Continuing my look back at my earlier books, this week I pulled from the shelf, It Takes a Hero, the 4th book in the Danvers series, which featured Raphael Danvers, the half English, half Spanish, prickly and temperamental twin of Orlando Danvers. Rafe had neither a title or wealth, but came with a quick mind and daring heart with which to make his way in the world.
I always had a bit of crush on that dark-haired devil. Okay, still do.
Writing Raphael Danvers’ story was inevitable. Apart from Jemmy Finch and Orlando Danvers, Rafe was the number one subject of fan mail for several years. And most everyone thought he should be with Georgie’s little sister, Kit (see One Night of Passion). But I never thought the two of them would work, besides the fact that Kit would be long since married and settled by the time the likes of Raphael Danvers decided to return to England.
So there it was-who could I match with Rafe?
The story idea came to me while having lunch with another editor at Avon. We were talking about my husband’s upcoming trip to Ireland and how I thought he should take his sister to Lisdoonvarna (the matchmaking village). We laughed about the idea, but it stuck in my head, the notion of a matchmaking village. As I began to plot and devise Rafe’s story, I decided to send him to Bramley Hollow and make the little town England’s version of that infamous Irish village.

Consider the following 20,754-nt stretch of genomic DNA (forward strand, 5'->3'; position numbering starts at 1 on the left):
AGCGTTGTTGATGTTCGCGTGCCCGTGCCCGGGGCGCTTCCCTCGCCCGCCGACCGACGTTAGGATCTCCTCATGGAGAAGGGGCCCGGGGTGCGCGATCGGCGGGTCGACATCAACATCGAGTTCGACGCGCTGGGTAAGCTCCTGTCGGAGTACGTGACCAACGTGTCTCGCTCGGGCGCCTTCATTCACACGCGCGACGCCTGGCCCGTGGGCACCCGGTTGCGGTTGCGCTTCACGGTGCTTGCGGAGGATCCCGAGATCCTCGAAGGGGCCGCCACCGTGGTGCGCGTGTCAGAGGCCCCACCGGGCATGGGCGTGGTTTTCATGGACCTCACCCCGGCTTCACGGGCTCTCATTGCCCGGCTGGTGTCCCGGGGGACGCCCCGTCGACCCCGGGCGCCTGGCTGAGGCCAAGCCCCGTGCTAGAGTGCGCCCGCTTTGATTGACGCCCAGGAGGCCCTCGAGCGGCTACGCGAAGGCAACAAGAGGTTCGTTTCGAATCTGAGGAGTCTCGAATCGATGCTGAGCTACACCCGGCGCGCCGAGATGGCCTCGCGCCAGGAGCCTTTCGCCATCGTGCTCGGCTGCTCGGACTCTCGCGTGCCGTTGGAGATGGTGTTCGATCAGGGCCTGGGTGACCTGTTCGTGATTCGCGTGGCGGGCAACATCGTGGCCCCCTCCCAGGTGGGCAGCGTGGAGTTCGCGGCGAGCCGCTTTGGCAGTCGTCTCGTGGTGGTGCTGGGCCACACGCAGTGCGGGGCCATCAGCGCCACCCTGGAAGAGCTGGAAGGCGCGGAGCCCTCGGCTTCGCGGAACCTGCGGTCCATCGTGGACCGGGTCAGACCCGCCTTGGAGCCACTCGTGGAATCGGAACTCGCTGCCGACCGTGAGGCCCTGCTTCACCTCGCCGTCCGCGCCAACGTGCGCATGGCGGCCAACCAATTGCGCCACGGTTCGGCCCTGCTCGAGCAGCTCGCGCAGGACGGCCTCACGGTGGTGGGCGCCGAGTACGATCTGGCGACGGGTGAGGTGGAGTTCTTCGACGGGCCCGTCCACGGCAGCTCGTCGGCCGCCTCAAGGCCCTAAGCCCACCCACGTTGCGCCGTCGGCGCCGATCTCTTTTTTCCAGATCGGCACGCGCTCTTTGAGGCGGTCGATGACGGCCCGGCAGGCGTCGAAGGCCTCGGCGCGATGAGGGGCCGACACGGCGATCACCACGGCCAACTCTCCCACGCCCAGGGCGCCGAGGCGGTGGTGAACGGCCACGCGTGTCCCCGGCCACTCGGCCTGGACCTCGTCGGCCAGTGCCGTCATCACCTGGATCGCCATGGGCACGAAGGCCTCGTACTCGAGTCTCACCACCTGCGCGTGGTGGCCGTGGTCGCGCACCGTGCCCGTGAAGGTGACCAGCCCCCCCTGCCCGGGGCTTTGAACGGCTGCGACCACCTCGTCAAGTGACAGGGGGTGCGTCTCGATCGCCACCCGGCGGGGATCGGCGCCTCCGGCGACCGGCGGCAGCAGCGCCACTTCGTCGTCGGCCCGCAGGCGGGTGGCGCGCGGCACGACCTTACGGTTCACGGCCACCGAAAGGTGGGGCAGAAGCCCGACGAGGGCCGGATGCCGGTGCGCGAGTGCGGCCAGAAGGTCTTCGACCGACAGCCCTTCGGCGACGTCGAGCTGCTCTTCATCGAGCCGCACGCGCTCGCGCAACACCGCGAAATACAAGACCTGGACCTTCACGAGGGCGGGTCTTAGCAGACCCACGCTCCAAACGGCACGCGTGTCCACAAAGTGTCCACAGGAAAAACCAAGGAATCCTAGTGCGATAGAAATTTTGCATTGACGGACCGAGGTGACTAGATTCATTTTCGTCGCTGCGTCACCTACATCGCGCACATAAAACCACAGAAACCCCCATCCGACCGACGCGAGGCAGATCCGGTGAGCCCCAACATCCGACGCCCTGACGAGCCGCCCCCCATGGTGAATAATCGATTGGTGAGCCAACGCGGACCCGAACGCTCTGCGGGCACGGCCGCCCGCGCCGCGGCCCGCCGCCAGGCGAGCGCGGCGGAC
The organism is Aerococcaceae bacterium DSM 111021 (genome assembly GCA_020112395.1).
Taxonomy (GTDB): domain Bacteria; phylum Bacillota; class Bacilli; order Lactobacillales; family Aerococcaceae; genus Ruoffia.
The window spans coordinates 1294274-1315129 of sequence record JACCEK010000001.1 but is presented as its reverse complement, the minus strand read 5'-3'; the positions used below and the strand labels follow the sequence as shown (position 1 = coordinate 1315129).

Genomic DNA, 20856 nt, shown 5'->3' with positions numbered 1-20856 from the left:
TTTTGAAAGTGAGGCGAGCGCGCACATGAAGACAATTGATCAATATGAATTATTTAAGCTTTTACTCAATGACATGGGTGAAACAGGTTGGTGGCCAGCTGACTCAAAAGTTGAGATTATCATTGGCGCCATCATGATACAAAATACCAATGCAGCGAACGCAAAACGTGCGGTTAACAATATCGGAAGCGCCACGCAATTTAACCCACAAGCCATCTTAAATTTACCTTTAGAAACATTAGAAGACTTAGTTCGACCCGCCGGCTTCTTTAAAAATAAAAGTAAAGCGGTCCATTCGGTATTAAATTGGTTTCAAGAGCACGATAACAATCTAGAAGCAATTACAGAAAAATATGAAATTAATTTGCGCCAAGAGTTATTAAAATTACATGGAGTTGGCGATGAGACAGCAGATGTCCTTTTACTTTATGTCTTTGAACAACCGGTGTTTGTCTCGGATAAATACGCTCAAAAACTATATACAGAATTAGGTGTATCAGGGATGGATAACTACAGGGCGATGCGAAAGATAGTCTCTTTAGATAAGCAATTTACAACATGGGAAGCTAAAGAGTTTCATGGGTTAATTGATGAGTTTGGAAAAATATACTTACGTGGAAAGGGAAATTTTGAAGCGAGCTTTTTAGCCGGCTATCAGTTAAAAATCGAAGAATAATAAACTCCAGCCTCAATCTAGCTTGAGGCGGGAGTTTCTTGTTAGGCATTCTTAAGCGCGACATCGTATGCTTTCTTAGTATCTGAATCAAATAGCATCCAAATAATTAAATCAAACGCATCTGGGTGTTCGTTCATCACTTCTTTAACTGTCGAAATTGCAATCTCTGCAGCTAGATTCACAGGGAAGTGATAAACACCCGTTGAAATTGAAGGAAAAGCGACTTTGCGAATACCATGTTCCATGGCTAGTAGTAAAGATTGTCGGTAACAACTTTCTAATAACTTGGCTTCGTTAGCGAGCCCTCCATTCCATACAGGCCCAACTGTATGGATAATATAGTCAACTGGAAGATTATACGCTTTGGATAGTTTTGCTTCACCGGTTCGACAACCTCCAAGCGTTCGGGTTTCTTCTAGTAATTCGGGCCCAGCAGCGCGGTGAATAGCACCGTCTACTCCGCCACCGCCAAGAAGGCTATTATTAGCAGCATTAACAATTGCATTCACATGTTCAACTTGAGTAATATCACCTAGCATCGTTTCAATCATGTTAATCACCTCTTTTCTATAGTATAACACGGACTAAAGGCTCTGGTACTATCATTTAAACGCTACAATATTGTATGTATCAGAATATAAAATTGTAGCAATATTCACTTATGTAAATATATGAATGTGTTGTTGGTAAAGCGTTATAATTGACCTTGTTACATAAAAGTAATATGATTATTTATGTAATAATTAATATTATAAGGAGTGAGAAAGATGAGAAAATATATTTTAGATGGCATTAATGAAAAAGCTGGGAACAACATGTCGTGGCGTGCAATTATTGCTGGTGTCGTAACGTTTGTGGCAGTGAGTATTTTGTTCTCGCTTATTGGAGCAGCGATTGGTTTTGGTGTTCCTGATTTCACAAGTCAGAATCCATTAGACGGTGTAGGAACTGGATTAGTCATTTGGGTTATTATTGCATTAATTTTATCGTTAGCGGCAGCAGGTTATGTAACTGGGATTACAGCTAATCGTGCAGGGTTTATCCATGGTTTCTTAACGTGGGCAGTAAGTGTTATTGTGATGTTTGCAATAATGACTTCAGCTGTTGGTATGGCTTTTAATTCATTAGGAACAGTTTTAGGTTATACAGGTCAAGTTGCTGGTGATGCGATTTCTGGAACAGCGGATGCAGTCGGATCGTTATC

What better to do to a man determined not to marry than to send him to a town known for making matches?
It Takes A Hero also saw the return of several of my favorite characters from the Danvers series, including Lady Finch, Jemmy Finch and Theonius T. Billingsworth. The best part of writing a series is to be able to revisit those favorite characters, (and Lady Finch qualifies as a character) again and again.
While Lady Finch appeared in some form or another in every single Danvers book, I had left poor Jemmy, wounded and lost in Spain for far too long. After reintroducing him, I knew the next thing to do would be to find him his heart’s desire and his story became the novella “The Matchmaker’s Bargain” in the anthology Hero, Come Back (which includes fabulous stories by Christina Dodd and Stephanie Laurens).
As for Mr. Billingsworth, while he’d only ever been mentioned and never stepped on stage, he finally made an appearance in It Takes a Hero.
As happens with books, It Takes A Hero was not the original title for this story. My working title was Tempting Miss Tate. The reason for the switch? The powers that be thought my title sounded “too traditional.” I don’t know if I agree, but both titles work for the book so I didn’t mind the change. I have only had my original titles changed a handful of times.
And for everyone who still wants me to write Orlando Danvers’s story, might I remind you all he died. Of a gunshot wound. To the chest. Had I known that he was going to be the most requested character in my entire writing history, that bullet would have entered a little more the left. Would have saved me a lot of ‘splaining!
Who is your favorite Danvers character?